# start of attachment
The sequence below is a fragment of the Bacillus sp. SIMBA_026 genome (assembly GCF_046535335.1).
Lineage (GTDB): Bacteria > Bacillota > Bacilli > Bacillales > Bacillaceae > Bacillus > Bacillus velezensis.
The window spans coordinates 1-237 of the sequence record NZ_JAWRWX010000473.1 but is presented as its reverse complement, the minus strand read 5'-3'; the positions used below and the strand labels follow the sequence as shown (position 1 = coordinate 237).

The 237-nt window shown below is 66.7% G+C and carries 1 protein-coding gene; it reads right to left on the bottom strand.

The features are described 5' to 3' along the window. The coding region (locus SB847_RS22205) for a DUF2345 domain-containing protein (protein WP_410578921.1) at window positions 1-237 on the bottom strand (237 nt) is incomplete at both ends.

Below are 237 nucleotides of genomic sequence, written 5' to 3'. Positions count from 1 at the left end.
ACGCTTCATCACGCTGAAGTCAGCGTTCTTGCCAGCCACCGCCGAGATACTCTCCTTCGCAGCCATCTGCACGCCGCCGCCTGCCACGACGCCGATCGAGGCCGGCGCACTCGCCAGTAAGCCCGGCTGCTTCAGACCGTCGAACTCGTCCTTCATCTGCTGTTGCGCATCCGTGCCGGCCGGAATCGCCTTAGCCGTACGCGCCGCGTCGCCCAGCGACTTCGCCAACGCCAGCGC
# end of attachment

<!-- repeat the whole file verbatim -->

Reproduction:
The sequence below is a fragment of the Bacillus sp. SIMBA_026 genome (assembly GCF_046535335.1).
Lineage (GTDB): Bacteria > Bacillota > Bacilli > Bacillales > Bacillaceae > Bacillus > Bacillus velezensis.
The window spans coordinates 1-237 of the sequence record NZ_JAWRWX010000473.1 but is presented as its reverse complement, the minus strand read 5'-3'; the positions used below and the strand labels follow the sequence as shown (position 1 = coordinate 237).

The 237-nt window shown below is 66.7% G+C and carries 1 protein-coding gene; it reads right to left on the bottom strand.

The features are described 5' to 3' along the window. The coding region (locus SB847_RS22205) for a DUF2345 domain-containing protein (protein WP_410578921.1) at window positions 1-237 on the bottom strand (237 nt) is incomplete at both ends.

Below are 237 nucleotides of genomic sequence, written 5' to 3'. Positions count from 1 at the left end.
ACGCTTCATCACGCTGAAGTCAGCGTTCTTGCCAGCCACCGCCGAGATACTCTCCTTCGCAGCCATCTGCACGCCGCCGCCTGCCACGACGCCGATCGAGGCCGGCGCACTCGCCAGTAAGCCCGGCTGCTTCAGACCGTCGAACTCGTCCTTCATCTGCTGTTGCGCATCCGTGCCGGCCGGAATCGCCTTAGCCGTACGCGCCGCGTCGCCCAGCGACTTCGCCAACGCCAGCGC